It's still valid, we're making games, not shooting rockets at Mars, but it's a bit 'dirty'. Latency is in general, nasty, and a difficult problem. That's why we have all sorts of techniques to hide lag as best we can, like client-prediction, server correction, lag compensation. And even then, it's still in general, crap. Can't bend time, unless you have consistent sub-frame latency, you'll always suffer lag. 

Edited by papalazaru

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Something I always wanted to try, was using in-sync, RTS-style game states. Every player has the same global, deterministic view of the game, with their inputs running at the same ticks, and sequence numbered. Every tick, the game state is saved on each machine, and you sort of 'predict' each remote player's input ahead of time, while you run the local player inputs ahead. Once you receive a remote player inputs, you can rewind the entire game state, and replay the game from that point on to arrive at new locally simulated game state. This means you will have a deterministic game on every machine, and consistent physics across the game. The problem now becomes, what happens when the prediction diverges from the local simulation. And that, I don't know until I can run an experiment myself. 

This would be a really interesting experiment! I think it could work, but the big problem is that it is ridiculously complex to build. It is really difficult to write fully deterministic code, so I'd say that the added complexity of building this plus the work in fixing bugs is going to cost an enormous amount of extra development time...

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FWIW: That's basically what GGPO does, as well as various other networked physics engines. It's not that hard to build if you can either store a log of physics state for each object, or you can allocate all needed physics state in a single block of RAM. You just have to make sure your engine is set up for it ahead of time, rather than trying to retro-fit it.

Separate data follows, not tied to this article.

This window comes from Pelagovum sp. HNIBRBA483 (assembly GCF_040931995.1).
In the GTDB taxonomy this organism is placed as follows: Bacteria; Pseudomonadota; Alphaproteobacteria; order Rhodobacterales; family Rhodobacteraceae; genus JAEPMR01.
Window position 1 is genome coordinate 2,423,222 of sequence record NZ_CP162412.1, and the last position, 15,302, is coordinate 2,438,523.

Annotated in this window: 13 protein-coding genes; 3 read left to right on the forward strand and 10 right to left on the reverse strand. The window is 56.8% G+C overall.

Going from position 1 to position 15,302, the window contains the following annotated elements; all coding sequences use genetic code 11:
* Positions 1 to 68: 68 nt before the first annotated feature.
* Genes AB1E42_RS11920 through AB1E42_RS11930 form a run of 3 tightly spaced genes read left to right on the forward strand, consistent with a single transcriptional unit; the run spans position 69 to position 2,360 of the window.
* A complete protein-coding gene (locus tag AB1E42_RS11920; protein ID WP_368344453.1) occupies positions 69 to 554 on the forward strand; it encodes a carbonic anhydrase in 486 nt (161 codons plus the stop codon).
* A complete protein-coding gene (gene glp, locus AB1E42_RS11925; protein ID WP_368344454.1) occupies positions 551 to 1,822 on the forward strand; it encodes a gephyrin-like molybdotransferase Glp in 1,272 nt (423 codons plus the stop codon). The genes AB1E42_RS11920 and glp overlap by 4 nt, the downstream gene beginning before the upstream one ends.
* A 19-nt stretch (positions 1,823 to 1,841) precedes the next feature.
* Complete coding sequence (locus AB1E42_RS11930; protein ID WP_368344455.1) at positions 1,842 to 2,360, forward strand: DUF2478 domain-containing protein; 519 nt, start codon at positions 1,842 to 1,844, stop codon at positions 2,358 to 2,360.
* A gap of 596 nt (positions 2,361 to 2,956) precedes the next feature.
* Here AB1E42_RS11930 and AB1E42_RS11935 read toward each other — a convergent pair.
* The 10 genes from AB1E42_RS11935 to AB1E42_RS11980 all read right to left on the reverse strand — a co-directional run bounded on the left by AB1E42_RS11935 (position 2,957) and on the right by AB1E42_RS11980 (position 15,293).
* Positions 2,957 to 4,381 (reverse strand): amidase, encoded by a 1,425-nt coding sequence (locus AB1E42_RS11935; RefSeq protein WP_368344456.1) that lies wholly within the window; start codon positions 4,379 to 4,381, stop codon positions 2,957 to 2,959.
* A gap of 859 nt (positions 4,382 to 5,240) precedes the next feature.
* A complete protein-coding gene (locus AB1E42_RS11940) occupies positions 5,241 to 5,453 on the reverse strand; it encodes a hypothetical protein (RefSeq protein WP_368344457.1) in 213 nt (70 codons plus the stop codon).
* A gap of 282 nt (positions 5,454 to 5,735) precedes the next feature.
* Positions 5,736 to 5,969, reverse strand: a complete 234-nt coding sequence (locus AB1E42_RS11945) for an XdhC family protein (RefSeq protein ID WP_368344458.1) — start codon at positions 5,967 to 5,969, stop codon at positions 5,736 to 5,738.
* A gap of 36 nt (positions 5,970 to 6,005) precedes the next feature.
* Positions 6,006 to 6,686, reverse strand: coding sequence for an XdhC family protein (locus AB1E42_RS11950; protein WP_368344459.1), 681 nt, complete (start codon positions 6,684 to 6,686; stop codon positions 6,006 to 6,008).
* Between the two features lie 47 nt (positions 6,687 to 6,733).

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Coo

 

FWIW: That's basically what GGPO does, as well as various other networked physics engines. It's not that hard to build if you can either store a log of physics state for each object, or you can allocate all needed physics state in a single block of RAM. You just have to make sure your engine is set up for it ahead of time, rather than trying to retro-fit it.

 

Cool. Looks like it's worth a look.

Edited by papalazaru

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FWIW: That's basically what GGPO does, as well as various other networked physics engines. It's not that hard to build if you can either store a log of physics state for each object, or you can allocate all needed physics state in a single block of RAM. You just have to make sure your engine is set up for it ahead of time, rather than trying to retro-fit it.